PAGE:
The government has contested the World Bank's recently released data that showed only 12.4 per cent of India's population was poor in 2011-12, considering an expenditure cut-off of $1.9 a person a day on purchasing power parity (PPP) terms. It said the actual poverty was much higher than suggested by the multilateral lender, adding there was lack of scientific basis in computing the poverty line.
Before the release of a report, 'Ending Extreme Poverty and Sharing Prosperity', India's Central Statistics Office and the finance ministry held a series of meetings with World Bank teams, contending the consumption basket used to derive PPP did not even reflect the spending pattern of the common man in India, let alone the poor.
"India's poverty can't be this low. PPP is not an appropriate method to measure poverty. It has always been the government's stand that PPP should only be used to compare GDP (gross domestic product) across countries, not poverty. The items in PPP are comparable across the world and, therefore, high-end," said a government official.
In 2011-12, only about an eighth of India's population lived below the poverty line, according to the World Bank's poverty cut-off of $1.9 a day of expenditure per person, if a new methodology of poverty estimation by the National Sample Survey Office (NSSO) was taken into account, the report said. If the previous methodology is considered, the figure stands at 21.2 per cent, also based on the new poverty line.
"We have contested the use of PPP to determine poverty and the use of the dollar line. It is presenting an incorrect picture of the actual situation on the ground and is far from the reality, as far as poverty in India is concerned," said a government official.
According to the World Bank report, the poverty rate in India was one of the lowest among developing nations, even if one used the previous NSSO methodology.
"The items consumed by the poor are not properly represented in the basket. The $1.9 per capita expenditure dollar line is not right in the Indian context and not based on any scientific methodology," the official added.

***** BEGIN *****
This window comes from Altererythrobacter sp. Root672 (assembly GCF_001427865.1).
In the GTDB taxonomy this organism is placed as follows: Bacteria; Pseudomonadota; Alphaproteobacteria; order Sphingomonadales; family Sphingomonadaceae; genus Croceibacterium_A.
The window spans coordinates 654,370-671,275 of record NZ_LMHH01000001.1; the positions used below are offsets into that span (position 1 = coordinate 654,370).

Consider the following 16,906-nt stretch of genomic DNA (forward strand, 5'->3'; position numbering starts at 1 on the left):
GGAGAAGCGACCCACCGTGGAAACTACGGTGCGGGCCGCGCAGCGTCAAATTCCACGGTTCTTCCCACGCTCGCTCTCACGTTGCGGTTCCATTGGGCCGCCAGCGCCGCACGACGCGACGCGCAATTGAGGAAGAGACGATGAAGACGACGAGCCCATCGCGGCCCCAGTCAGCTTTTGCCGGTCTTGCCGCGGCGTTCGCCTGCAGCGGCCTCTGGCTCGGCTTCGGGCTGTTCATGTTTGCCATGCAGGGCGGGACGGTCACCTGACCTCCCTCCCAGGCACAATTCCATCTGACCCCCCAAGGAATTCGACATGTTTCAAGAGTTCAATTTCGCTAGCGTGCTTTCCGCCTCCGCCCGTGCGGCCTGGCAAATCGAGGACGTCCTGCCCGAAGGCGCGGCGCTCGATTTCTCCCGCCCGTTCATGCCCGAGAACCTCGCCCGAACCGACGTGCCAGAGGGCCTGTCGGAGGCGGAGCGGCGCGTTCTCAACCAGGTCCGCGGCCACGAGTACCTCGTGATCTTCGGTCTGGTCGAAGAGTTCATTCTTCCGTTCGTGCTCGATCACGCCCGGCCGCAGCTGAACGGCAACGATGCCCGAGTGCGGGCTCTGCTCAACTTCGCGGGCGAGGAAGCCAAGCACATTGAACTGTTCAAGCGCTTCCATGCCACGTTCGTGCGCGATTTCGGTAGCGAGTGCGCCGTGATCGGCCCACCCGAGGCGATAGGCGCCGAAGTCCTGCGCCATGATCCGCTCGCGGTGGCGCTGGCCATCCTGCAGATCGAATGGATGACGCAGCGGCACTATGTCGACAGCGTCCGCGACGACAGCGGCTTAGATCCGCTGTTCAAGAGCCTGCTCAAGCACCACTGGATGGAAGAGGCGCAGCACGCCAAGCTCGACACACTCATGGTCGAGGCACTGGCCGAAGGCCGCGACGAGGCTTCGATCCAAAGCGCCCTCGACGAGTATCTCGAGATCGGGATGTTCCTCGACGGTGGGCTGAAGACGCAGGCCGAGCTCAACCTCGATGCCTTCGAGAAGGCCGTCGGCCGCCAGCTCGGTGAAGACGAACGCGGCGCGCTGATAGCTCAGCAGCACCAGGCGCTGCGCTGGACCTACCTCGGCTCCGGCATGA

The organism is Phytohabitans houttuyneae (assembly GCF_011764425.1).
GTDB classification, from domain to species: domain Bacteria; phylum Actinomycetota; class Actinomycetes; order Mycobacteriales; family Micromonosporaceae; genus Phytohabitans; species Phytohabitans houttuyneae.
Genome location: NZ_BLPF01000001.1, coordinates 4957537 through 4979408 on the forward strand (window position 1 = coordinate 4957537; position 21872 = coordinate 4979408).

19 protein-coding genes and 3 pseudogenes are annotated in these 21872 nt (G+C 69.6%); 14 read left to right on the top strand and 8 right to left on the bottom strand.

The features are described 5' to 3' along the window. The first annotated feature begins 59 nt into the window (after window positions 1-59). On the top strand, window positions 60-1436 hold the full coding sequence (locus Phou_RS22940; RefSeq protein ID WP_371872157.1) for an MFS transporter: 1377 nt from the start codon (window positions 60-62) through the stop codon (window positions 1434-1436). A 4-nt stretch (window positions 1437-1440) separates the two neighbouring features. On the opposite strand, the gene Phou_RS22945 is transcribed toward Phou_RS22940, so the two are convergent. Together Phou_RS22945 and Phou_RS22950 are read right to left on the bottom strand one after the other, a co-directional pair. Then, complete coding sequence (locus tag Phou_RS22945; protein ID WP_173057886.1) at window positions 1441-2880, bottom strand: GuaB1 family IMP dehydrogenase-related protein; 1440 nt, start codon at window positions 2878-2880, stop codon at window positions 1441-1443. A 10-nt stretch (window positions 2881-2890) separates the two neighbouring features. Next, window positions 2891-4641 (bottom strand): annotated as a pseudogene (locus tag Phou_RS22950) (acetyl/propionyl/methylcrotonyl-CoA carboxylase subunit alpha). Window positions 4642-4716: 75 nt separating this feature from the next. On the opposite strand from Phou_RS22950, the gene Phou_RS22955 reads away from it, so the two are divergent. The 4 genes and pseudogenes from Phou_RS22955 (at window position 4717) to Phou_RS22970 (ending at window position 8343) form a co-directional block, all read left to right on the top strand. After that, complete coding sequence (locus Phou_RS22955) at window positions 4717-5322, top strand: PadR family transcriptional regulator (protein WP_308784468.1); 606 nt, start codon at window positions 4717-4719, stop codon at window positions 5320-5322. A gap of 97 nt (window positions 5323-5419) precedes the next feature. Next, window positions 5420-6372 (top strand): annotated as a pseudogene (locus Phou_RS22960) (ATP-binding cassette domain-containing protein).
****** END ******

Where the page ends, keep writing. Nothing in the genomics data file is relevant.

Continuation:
The official said the PPP measure might be relevant for the US or Mexico, but not for India, as the consumption and living patterns here were very different.
The government has also argued the weights assigned to items weren't appropriate. "The problem is with the weighting structure and the selection of items. The rice variety consumed by majority of the poor is very different from what is priced in the consumption basket to determine PPP," the official said.
Another official said at Rs 15 a dollar, the PPP for India was too low to reflect the ground reality. PPP of Rs 15 a dollar would mean a poverty line of Rs 28.5 estimated by the World Bank. This is lower than the Rs 33 a day of per capita expenditure estimated by the Suresh Tendulkar methodology, which drew flak from several quarters. However, it is slightly higher than Rs 29 a day for rural areas, also computed through the Tendulkar methodology.
Following criticism, the erstwhile Planning Commission had appointed another panel, headed by economist C Rangarajan, to come out with a set of poverty numbers. The panel estimated the poverty line based on per capita expenditure of Rs 47 a day for urban areas and Rs 33 a day for rural areas.
According to the Tendulkar methodology, as many as 21.5 per cent of Indians were poor in 2011-12. The Rangarajan panel revised this number to 29.5 per cent.
If the older methodology is considered, the poor constituted 21.2 per cent of the country's population, based on the World Bank's poverty line. The bank had raised the line from $1.25 a day of expenditure.
The new methodology is based on modified mixed reference period, the measure of monthly per capita expenditure when household consumer expenditure on most food items is recorded for a reference period of the "last seven days" preceding the survey period. For household consumer expenditure on items of clothing and bedding, footwear, education, institutional medical care, and durable goods is recorded for a reference period of the "last 365 days", while expenditure on all other items is recorded with a reference period of the "last 30 days".
In the earlier methodology, based on uniform reference period, the monthly per capita expenditure is based on household consumer expenditure on each item for a reference period of the "last 30 days".
The new method is considered more accurate, as it converts the 30-day recall period to one of seven days for food items and of a year for low-frequency, non-food consumption items. Respondents are expected to remember how much they spent on food items in the previous seven days more accurately than in the previous month.